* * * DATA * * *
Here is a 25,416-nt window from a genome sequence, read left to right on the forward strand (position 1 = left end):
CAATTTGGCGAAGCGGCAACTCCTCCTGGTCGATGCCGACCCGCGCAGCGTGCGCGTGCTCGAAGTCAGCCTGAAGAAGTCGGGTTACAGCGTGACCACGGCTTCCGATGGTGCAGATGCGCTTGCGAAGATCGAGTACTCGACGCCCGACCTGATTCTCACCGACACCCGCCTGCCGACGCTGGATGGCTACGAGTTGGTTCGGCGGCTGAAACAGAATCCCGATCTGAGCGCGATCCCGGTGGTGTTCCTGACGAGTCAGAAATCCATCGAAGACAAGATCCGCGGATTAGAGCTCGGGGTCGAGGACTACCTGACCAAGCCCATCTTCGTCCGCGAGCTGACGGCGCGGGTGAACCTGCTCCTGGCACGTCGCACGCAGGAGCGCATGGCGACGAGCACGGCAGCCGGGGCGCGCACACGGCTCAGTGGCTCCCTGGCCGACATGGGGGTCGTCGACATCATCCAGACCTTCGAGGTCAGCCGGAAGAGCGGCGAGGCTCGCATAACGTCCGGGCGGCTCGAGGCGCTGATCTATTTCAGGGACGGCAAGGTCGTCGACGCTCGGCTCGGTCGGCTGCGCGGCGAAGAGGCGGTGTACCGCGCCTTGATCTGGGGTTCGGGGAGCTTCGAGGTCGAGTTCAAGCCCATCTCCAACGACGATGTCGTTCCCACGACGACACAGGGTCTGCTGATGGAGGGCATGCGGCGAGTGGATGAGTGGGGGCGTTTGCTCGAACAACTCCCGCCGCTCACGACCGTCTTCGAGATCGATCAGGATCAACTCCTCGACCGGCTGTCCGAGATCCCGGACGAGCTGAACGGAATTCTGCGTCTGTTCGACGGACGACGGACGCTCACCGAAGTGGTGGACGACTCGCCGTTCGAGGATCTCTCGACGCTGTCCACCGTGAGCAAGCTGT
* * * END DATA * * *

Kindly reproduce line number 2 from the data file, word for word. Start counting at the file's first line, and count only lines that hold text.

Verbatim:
CAATTTGGCGAAGCGGCAACTCCTCCTGGTCGATGCCGACCCGCGCAGCGTGCGCGTGCTCGAAGTCAGCCTGAAGAAGTCGGGTTACAGCGTGACCACGGCTTCCGATGGTGCAGATGCGCTTGCGAAGATCGAGTACTCGACGCCCGACCTGATTCTCACCGACACCCGCCTGCCGACGCTGGATGGCTACGAGTTGGTTCGGCGGCTGAAACAGAATCCCGATCTGAGCGCGATCCCGGTGGTGTTCCTGACGAGTCAGAAATCCATCGAAGACAAGATCCGCGGATTAGAGCTCGGGGTCGAGGACTACCTGACCAAGCCCATCTTCGTCCGCGAGCTGACGGCGCGGGTGAACCTGCTCCTGGCACGTCGCACGCAGGAGCGCATGGCGACGAGCACGGCAGCCGGGGCGCGCACACGGCTCAGTGGCTCCCTGGCCGACATGGGGGTCGTCGACATCATCCAGACCTTCGAGGTCAGCCGGAAGAGCGGCGAGGCTCGCATAACGTCCGGGCGGCTCGAGGCGCTGATCTATTTCAGGGACGGCAAGGTCGTCGACGCTCGGCTCGGTCGGCTGCGCGGCGAAGAGGCGGTGTACCGCGCCTTGATCTGGGGTTCGGGGAGCTTCGAGGTCGAGTTCAAGCCCATCTCCAACGACGATGTCGTTCCCACGACGACACAGGGTCTGCTGATGGAGGGCATGCGGCGAGTGGATGAGTGGGGGCGTTTGCTCGAACAACTCCCGCCGCTCACGACCGTCTTCGAGATCGATCAGGATCAACTCCTCGACCGGCTGTCCGAGATCCCGGACGAGCTGAACGGAATTCTGCGTCTGTTCGACGGACGACGGACGCTCACCGAAGTGGTGGACGACTCGCCGTTCGAGGATCTCTCGACGCTGTCCACCGTGAGCAAGCTGT